9 year old Sophie has leukaemia and is a patient at a Hospital in Dundee. She came to camp with very low levels of confidence. After camp, her mother said "The activities challenged her but the encouragement she received from the volunteers, who she seemed to trust from the first hour of camp, was amazing and she conquered her fears and just got on with it. It was, I think, life changing for her."
35 carers of sick children (including some young carers) will have rediscovered hobbies or interests or been introduced to new ones, including ones they can enjoy with their whole family.
We had more and larger families than anticipated come to camp this year and so were able to support a total of 51 carers, (both adult and young/sibling carers), 16 more than planned. Activities and challenges were planned around those attending, reflecting aspirations as well as needs. All families and carers embraced the opportunity to take part in a range of activities that they would not normally have access to, for logistical or cots reasons as well as pressures of time. 98% of those feeding back said they were very satisfied with the activities on offer.
The Carter Family have a 13 year old daughter with a brain injury. They struggled to do things as a family unit. They fedback that: "It was a great opportunity for us all to do the same things for once and not leave Lauren out. We loved the zip line, and wall climbing. It helped to show us all what we are capable of, together and independently. My daughter learned that having her condition does not have to mean she can’t do new and fun things and have fun. "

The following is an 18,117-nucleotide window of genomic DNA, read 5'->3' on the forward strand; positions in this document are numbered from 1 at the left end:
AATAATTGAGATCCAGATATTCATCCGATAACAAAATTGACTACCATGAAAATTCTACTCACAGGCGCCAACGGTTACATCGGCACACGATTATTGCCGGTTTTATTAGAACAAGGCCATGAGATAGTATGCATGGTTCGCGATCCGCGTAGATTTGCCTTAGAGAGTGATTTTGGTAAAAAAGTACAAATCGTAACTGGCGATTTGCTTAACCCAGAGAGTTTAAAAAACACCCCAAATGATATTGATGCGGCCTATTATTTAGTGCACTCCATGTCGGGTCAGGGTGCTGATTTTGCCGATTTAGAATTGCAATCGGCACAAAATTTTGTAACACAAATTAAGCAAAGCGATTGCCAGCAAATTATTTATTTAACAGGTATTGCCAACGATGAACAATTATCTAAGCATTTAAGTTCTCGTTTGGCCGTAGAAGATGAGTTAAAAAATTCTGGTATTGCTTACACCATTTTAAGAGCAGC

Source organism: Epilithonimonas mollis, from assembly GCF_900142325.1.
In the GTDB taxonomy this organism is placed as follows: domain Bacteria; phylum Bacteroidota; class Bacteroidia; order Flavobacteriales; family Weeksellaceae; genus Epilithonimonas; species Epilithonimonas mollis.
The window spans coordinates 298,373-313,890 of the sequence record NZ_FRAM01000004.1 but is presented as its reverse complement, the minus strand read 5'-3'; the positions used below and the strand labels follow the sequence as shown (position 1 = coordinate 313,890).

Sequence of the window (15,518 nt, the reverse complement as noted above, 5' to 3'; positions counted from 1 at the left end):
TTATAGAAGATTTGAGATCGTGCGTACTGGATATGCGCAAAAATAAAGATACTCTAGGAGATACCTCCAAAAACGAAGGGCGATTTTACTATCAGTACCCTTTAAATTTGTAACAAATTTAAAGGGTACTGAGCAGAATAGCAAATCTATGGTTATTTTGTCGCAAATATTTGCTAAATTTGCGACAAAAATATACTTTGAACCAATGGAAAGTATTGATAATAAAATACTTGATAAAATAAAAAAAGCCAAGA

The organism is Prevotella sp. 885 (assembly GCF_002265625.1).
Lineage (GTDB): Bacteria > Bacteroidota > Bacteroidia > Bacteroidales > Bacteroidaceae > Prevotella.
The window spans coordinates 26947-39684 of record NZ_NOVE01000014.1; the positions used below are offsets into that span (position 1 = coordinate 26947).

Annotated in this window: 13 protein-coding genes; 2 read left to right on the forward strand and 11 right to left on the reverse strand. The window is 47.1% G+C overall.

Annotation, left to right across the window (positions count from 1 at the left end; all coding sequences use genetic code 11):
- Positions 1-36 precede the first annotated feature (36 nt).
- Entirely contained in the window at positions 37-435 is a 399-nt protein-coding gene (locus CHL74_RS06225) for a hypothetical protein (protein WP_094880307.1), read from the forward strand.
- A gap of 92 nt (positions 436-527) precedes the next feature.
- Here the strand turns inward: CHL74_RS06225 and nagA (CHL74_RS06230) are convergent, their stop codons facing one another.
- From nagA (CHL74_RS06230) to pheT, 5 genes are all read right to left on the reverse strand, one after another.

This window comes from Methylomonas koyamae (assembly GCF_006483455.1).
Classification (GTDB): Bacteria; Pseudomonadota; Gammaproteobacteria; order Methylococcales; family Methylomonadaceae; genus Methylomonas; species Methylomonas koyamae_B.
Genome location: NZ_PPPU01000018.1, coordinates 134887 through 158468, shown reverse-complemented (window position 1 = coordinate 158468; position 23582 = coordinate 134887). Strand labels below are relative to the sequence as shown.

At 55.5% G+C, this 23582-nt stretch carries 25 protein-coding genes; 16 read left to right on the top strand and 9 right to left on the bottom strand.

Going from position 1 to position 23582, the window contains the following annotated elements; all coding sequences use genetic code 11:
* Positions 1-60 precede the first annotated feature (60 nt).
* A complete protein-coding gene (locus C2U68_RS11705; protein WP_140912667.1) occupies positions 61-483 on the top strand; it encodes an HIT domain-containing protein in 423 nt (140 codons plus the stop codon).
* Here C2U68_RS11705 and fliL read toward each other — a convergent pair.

15 families will feel less isolated, more supported and better able to cope with the daily challenges they face.
Most parents fed back that one of the things they gained from camp, but didn't necessarily expect to, was the ability to spend quality time with other carers who understood and empathise entirely with the challenges they face in daily life, as well as the fear and frustrations. 96% of respondents to the formal feedback said that spending time with other carers, away from the children was key to their camp experience. Friendships were made, not just between the children, but also the adults. Most stated in open feedback that this has led to them feeling less isolated, less alone.